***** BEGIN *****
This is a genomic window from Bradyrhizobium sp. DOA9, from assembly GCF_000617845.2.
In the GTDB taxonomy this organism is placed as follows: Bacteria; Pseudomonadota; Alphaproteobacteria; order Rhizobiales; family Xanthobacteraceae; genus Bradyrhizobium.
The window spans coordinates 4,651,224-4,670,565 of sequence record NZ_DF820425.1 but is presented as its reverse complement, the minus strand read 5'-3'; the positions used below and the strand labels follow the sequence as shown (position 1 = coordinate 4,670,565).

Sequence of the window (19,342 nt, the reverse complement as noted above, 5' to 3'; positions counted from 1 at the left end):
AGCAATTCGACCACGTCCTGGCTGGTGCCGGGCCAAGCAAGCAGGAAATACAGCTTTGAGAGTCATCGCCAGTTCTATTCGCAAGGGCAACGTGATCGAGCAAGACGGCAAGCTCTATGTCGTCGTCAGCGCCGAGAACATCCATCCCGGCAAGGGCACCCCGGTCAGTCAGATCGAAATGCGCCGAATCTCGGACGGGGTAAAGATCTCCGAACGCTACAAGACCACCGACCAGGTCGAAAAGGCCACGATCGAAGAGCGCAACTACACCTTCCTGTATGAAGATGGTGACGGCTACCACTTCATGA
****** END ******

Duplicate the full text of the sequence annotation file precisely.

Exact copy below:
This is a genomic window from Bradyrhizobium sp. DOA9, from assembly GCF_000617845.2.
In the GTDB taxonomy this organism is placed as follows: Bacteria; Pseudomonadota; Alphaproteobacteria; order Rhizobiales; family Xanthobacteraceae; genus Bradyrhizobium.
The window spans coordinates 4,651,224-4,670,565 of sequence record NZ_DF820425.1 but is presented as its reverse complement, the minus strand read 5'-3'; the positions used below and the strand labels follow the sequence as shown (position 1 = coordinate 4,670,565).

Sequence of the window (19,342 nt, the reverse complement as noted above, 5' to 3'; positions counted from 1 at the left end):
AGCAATTCGACCACGTCCTGGCTGGTGCCGGGCCAAGCAAGCAGGAAATACAGCTTTGAGAGTCATCGCCAGTTCTATTCGCAAGGGCAACGTGATCGAGCAAGACGGCAAGCTCTATGTCGTCGTCAGCGCCGAGAACATCCATCCCGGCAAGGGCACCCCGGTCAGTCAGATCGAAATGCGCCGAATCTCGGACGGGGTAAAGATCTCCGAACGCTACAAGACCACCGACCAGGTCGAAAAGGCCACGATCGAAGAGCGCAACTACACCTTCCTGTATGAAGATGGTGACGGCTACCACTTCATGA